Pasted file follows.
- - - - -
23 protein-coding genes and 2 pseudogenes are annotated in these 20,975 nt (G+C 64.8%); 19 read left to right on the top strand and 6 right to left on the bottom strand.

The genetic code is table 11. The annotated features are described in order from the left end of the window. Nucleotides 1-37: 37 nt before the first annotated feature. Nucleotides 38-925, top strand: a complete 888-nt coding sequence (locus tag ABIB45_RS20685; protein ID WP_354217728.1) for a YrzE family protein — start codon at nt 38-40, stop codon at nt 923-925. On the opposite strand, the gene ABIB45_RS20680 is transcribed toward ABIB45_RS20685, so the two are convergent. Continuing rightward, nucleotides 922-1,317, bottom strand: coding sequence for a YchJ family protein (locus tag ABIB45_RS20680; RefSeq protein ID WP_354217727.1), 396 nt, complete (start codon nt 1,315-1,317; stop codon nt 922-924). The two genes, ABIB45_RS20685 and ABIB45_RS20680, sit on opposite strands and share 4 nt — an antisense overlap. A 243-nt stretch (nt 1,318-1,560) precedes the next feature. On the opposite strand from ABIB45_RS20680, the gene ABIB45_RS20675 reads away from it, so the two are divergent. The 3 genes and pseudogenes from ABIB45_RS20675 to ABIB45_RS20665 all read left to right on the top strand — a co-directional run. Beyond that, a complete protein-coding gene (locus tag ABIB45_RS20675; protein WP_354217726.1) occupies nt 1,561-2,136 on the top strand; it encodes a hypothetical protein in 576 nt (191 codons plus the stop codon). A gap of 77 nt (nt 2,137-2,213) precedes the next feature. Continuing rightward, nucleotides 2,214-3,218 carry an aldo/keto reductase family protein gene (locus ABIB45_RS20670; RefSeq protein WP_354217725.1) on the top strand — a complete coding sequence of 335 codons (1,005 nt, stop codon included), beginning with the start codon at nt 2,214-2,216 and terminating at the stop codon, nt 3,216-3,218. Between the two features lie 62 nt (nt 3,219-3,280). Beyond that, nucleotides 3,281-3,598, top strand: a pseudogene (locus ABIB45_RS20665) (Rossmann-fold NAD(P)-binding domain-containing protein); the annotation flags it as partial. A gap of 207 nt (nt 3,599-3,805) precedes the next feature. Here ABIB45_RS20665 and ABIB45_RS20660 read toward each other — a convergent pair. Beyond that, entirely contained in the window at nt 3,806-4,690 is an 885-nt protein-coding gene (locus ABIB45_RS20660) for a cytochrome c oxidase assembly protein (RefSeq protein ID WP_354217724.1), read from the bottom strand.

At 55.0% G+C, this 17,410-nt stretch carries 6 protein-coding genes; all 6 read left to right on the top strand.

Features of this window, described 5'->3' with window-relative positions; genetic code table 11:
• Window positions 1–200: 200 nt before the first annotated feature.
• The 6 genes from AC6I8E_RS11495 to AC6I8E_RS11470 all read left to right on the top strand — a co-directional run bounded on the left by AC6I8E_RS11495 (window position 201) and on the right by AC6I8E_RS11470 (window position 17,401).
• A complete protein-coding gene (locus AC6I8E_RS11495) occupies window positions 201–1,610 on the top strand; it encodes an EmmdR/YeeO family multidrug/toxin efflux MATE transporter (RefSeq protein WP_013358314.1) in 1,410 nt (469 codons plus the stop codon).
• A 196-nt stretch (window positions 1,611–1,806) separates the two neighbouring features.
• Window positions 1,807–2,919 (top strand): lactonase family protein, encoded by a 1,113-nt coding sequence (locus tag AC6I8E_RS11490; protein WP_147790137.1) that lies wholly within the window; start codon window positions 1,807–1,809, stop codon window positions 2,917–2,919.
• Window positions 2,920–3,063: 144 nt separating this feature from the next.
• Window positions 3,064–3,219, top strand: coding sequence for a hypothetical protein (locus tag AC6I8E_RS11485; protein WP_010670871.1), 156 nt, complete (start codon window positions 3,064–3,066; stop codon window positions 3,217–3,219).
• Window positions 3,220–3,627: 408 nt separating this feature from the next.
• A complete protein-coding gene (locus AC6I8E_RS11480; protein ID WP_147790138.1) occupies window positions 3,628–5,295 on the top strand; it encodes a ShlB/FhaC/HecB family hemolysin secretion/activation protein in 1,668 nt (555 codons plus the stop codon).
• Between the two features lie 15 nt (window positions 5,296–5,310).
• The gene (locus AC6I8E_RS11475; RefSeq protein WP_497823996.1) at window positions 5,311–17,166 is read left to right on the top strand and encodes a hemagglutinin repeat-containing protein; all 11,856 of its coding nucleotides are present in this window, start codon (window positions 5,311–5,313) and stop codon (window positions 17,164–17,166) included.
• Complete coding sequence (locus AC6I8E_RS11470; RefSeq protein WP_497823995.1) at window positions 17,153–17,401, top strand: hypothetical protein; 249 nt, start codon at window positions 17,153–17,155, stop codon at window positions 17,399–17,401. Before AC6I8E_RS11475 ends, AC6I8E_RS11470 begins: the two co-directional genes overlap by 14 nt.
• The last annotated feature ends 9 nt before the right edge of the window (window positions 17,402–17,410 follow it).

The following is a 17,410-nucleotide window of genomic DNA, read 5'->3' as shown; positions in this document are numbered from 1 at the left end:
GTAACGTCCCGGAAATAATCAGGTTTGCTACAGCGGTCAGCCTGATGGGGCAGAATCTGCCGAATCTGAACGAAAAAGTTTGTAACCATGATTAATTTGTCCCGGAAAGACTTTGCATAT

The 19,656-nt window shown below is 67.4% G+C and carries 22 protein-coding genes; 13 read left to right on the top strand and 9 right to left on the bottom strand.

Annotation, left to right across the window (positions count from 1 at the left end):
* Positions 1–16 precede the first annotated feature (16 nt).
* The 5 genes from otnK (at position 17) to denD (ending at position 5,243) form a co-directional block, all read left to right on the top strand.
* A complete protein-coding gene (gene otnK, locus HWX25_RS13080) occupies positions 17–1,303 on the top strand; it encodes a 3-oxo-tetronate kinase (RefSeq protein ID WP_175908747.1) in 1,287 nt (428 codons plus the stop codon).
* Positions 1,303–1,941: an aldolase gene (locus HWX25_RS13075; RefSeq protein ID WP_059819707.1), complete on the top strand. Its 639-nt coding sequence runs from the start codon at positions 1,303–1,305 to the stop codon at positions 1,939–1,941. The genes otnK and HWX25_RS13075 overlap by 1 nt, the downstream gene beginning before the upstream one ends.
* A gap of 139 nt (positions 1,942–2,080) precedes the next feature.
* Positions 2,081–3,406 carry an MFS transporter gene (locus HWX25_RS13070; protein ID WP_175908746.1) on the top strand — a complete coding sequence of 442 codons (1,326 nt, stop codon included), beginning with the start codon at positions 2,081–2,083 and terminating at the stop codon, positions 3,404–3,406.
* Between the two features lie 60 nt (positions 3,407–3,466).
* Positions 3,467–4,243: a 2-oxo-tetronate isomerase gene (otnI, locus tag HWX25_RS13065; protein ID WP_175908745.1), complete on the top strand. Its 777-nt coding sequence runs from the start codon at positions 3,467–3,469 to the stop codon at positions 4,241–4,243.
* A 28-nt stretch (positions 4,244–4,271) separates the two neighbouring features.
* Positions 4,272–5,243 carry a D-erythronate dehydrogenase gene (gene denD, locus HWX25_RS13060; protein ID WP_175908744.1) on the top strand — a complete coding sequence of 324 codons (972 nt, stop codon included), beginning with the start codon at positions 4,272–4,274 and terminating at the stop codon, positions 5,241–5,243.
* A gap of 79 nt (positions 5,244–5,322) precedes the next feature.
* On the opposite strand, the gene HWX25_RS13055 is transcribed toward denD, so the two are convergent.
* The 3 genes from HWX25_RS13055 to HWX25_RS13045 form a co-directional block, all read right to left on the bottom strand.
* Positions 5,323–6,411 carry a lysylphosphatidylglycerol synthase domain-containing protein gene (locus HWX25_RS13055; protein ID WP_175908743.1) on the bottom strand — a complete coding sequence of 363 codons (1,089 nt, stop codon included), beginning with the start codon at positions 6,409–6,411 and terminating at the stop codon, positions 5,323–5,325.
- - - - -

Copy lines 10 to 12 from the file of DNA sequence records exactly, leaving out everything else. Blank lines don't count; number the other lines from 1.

• Window positions 2,920–3,063: 144 nt separating this feature from the next.
• Window positions 3,064–3,219, top strand: coding sequence for a hypothetical protein (locus tag AC6I8E_RS11485; protein WP_010670871.1), 156 nt, complete (start codon window positions 3,064–3,066; stop codon window positions 3,217–3,219).
• Window positions 3,220–3,627: 408 nt separating this feature from the next.